#253: Old Port Lobster Shack


Tonight I went to the new Old Port Lobster Shack.  They soft opened about three weeks ago near Mikuni and Century 14 on Eureka.  Soon they will have their full menu, but at the moment they don’t have beer or desserts (possibly a couple other items).  I’ve been looking forward to this one for quite a while.  I had thought this was actually a much more widespread business, but they only seem to have a few other locations; two in the bay area and one coming to Portland.



I was joined by some family members a little after 5:15PM and we were one of the first customers for dinner.  The three-person staff were very friendly and greeted us right away.  The menu is on a chalk board to the let when you walk in.

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I have been curious about what the prices would be like.  My only experience with lobster rolls has been from various food trucks, and they tend to charge about $15-$17 for a small roll.  I was a little taken aback when I saw that their rolls were $24.75, but I had to see what it was all about here.  I’ve recently been hankering for some clam chowder, so I also ordered a cup of that [$5.75].  A bottle of Mexican Coke finished off my order [$2.50], bringing the total with tax to $36.28.  There are lots of less expensive items to choose from.  Pretty much everything with lobster (except the bisque) is going to set you back $25 though.


We took a seat in the dining room and didn’t wait very long, less than 5 minutes, for our food to start coming out.  For the rolls there were two choices, Naked and Maine.  The Naked was just lobster with butter, served cold or warm with sides of mayo and warm butter.  The Maine was served cold, mixed with Hellmann’s mayo, green onions, salt & pepper.  Both were serve with fries and coleslaw.

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The slaw was fairly sweet and had some raisins mixed in.  I’m not really a coleslaw guy but I’ll usually eat it anyway.  I thought it was fine.  The fries were good, crisp and hot.  They didn’t need any salt or ketchup; a great fry in my book.  The lobster was served on a soft, buttered and toasted roll.  Based on memory, I would say there was about 50% more lobster on these than on the rolls I’ve had from trucks.  The naked roll was pretty straightforward.  I had the Maine roll and it was very good.  The mayo, very light amount of green onions and salt/pepper seasoning helped transform it into something a little more interesting and tasty.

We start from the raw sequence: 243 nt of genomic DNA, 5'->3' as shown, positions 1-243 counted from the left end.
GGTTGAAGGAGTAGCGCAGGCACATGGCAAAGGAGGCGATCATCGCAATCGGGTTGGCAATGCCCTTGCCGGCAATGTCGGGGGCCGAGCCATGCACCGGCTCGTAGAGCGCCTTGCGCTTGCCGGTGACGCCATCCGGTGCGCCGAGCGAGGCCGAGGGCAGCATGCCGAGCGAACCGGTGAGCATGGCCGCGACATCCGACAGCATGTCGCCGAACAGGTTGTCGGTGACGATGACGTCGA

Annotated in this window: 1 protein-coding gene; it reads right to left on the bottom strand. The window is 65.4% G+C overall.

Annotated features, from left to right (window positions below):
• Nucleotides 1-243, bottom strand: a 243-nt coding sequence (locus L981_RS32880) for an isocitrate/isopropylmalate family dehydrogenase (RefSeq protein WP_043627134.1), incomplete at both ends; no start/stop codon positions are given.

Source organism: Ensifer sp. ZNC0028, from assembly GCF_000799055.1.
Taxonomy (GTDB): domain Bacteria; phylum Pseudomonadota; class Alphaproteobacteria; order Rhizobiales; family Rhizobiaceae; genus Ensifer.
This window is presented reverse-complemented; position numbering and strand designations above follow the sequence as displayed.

My cup of chowder came out in a literal cup.  It tasted pretty good, but unfortunately was not very hot.  The clams were small but plentiful, as were the  potatoes, which made it a somewhat smooth chowder.  I think if this were hot it would have been much better.

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The last item we had was a basket of fried shrimp [$13].  This also came with fries and coleslaw.  I think this was the absolute best value of everything we ordered.  It had a ton of giant shrimp that were delicious.  They had a light batter to them and it came with lemon slices which added some nice bright flavor to them.


Admittedly, lobster is never particularly inexpensive.  Still, I find the price to be a big downside and tough to justify when you can get tons of great food for much less than I spent on my roll & chowder.  I’ll really have to be in the mood for lobster to return.  That said, the food was good (chowder temperature aside), I cannot deny that.  It’s worth a visit, even if it’s not going to be a place I expect to frequent.

Website: http://oplobster.com

(Scanned) Menu: Click Here



#214: Crawfish Factory Seafood Restaurant

Tonight I was joined by my mom and grandmother for dinner at Crawfish Factory, Roseville’s newest seafood restaurant.  They opened just a few weeks ago in an old La Bou spot at Baseline and Foothills.  We arrived at 5:30PM and headed in.  The place is pretty big and wide open.  There is a lot of seating without it feeling cramped.  The high ceiling probably helps with that.  Of course, like many casual/family seafood restaurants, the decorations consist of fishing related items like nets and crab pots.  I was immediately reminded of a recent Family Guy cutaway where Peter is welcoming you into his seafood restaurant and says “We got boat parts on the wall so you know the crab comes from the ocean!”